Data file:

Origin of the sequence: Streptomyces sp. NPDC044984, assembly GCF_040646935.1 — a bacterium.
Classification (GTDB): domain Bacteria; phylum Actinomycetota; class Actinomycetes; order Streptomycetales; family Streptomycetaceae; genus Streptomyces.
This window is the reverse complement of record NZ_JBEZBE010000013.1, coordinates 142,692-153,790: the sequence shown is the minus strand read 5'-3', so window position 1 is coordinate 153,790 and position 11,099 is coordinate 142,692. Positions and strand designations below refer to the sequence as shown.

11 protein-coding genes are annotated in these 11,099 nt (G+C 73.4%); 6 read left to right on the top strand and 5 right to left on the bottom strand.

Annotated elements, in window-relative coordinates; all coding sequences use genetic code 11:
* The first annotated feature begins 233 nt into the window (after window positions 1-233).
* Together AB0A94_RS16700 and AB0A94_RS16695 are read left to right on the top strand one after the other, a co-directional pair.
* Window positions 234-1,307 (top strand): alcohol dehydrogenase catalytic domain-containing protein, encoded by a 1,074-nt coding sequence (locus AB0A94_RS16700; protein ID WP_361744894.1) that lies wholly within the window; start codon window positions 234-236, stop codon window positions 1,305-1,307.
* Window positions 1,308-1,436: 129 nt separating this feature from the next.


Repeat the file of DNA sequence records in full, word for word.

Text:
Origin of the sequence: Streptomyces sp. NPDC044984, assembly GCF_040646935.1 — a bacterium.
Classification (GTDB): domain Bacteria; phylum Actinomycetota; class Actinomycetes; order Streptomycetales; family Streptomycetaceae; genus Streptomyces.
This window is the reverse complement of record NZ_JBEZBE010000013.1, coordinates 142,692-153,790: the sequence shown is the minus strand read 5'-3', so window position 1 is coordinate 153,790 and position 11,099 is coordinate 142,692. Positions and strand designations below refer to the sequence as shown.

11 protein-coding genes are annotated in these 11,099 nt (G+C 73.4%); 6 read left to right on the top strand and 5 right to left on the bottom strand.

Annotated elements, in window-relative coordinates; all coding sequences use genetic code 11:
* The first annotated feature begins 233 nt into the window (after window positions 1-233).
* Together AB0A94_RS16700 and AB0A94_RS16695 are read left to right on the top strand one after the other, a co-directional pair.
* Window positions 234-1,307 (top strand): alcohol dehydrogenase catalytic domain-containing protein, encoded by a 1,074-nt coding sequence (locus AB0A94_RS16700; protein ID WP_361744894.1) that lies wholly within the window; start codon window positions 234-236, stop codon window positions 1,305-1,307.
* Window positions 1,308-1,436: 129 nt separating this feature from the next.